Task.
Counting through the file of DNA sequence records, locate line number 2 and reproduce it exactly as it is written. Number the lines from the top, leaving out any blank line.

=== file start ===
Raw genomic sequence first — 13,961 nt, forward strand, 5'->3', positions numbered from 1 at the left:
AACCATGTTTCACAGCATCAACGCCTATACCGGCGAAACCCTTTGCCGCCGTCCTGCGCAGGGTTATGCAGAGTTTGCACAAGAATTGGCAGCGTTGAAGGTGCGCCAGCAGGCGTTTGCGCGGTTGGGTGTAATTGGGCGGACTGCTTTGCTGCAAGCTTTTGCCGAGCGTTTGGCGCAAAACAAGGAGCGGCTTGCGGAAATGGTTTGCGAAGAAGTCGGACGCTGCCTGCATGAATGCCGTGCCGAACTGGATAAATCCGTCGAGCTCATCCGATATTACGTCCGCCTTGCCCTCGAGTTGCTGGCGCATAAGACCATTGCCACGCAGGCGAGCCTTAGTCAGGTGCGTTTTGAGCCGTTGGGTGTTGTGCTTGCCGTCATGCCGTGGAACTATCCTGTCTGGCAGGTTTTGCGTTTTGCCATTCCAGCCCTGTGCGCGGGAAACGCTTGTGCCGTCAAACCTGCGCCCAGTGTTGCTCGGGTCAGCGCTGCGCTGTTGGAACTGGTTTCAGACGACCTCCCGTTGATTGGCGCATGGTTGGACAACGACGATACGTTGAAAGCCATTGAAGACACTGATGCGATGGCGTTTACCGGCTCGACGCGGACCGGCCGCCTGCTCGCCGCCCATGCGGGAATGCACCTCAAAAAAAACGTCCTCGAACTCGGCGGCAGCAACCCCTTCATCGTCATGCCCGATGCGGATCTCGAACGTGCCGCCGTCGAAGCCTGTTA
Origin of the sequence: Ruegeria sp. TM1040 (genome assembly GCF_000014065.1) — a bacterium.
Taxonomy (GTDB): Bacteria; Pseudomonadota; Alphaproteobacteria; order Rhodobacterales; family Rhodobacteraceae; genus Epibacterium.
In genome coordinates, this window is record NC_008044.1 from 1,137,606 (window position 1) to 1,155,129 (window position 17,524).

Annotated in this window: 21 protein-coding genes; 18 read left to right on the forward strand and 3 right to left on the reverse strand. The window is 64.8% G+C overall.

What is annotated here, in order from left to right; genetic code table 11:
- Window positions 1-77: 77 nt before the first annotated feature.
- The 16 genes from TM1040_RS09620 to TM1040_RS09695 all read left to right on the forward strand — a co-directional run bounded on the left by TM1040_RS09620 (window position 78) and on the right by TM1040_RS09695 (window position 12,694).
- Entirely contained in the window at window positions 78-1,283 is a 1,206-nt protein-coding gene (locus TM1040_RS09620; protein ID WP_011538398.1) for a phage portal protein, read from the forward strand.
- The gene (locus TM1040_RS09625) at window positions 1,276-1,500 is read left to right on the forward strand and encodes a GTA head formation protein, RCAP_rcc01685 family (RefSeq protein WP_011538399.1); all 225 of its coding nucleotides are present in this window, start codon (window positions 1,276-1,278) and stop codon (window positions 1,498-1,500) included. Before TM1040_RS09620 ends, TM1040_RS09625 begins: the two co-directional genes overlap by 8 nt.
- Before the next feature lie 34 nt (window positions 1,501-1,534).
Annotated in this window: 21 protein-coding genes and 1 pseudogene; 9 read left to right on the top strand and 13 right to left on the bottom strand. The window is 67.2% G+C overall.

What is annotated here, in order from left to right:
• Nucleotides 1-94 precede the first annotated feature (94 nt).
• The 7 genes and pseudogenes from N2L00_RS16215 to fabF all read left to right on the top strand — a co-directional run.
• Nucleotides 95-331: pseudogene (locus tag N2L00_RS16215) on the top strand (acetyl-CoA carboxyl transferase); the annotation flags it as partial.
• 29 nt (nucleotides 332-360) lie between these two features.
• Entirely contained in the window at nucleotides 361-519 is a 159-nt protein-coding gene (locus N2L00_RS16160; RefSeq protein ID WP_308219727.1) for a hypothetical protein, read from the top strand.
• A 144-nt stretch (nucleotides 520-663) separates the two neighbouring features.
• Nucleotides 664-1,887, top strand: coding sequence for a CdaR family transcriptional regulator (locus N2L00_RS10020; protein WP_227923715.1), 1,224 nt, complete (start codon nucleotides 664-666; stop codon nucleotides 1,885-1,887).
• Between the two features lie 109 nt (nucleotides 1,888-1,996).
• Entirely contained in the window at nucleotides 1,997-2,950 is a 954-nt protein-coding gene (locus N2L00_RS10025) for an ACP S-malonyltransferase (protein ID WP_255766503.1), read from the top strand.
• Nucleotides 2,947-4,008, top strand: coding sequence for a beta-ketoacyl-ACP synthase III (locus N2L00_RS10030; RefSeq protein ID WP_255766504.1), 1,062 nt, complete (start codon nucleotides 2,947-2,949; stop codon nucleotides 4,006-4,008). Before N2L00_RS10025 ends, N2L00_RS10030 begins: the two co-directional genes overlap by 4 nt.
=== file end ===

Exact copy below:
AACCATGTTTCACAGCATCAACGCCTATACCGGCGAAACCCTTTGCCGCCGTCCTGCGCAGGGTTATGCAGAGTTTGCACAAGAATTGGCAGCGTTGAAGGTGCGCCAGCAGGCGTTTGCGCGGTTGGGTGTAATTGGGCGGACTGCTTTGCTGCAAGCTTTTGCCGAGCGTTTGGCGCAAAACAAGGAGCGGCTTGCGGAAATGGTTTGCGAAGAAGTCGGACGCTGCCTGCATGAATGCCGTGCCGAACTGGATAAATCCGTCGAGCTCATCCGATATTACGTCCGCCTTGCCCTCGAGTTGCTGGCGCATAAGACCATTGCCACGCAGGCGAGCCTTAGTCAGGTGCGTTTTGAGCCGTTGGGTGTTGTGCTTGCCGTCATGCCGTGGAACTATCCTGTCTGGCAGGTTTTGCGTTTTGCCATTCCAGCCCTGTGCGCGGGAAACGCTTGTGCCGTCAAACCTGCGCCCAGTGTTGCTCGGGTCAGCGCTGCGCTGTTGGAACTGGTTTCAGACGACCTCCCGTTGATTGGCGCATGGTTGGACAACGACGATACGTTGAAAGCCATTGAAGACACTGATGCGATGGCGTTTACCGGCTCGACGCGGACCGGCCGCCTGCTCGCCGCCCATGCGGGAATGCACCTCAAAAAAAACGTCCTCGAACTCGGCGGCAGCAACCCCTTCATCGTCATGCCCGATGCGGATCTCGAACGTGCCGCCGTCGAAGCCTGTTA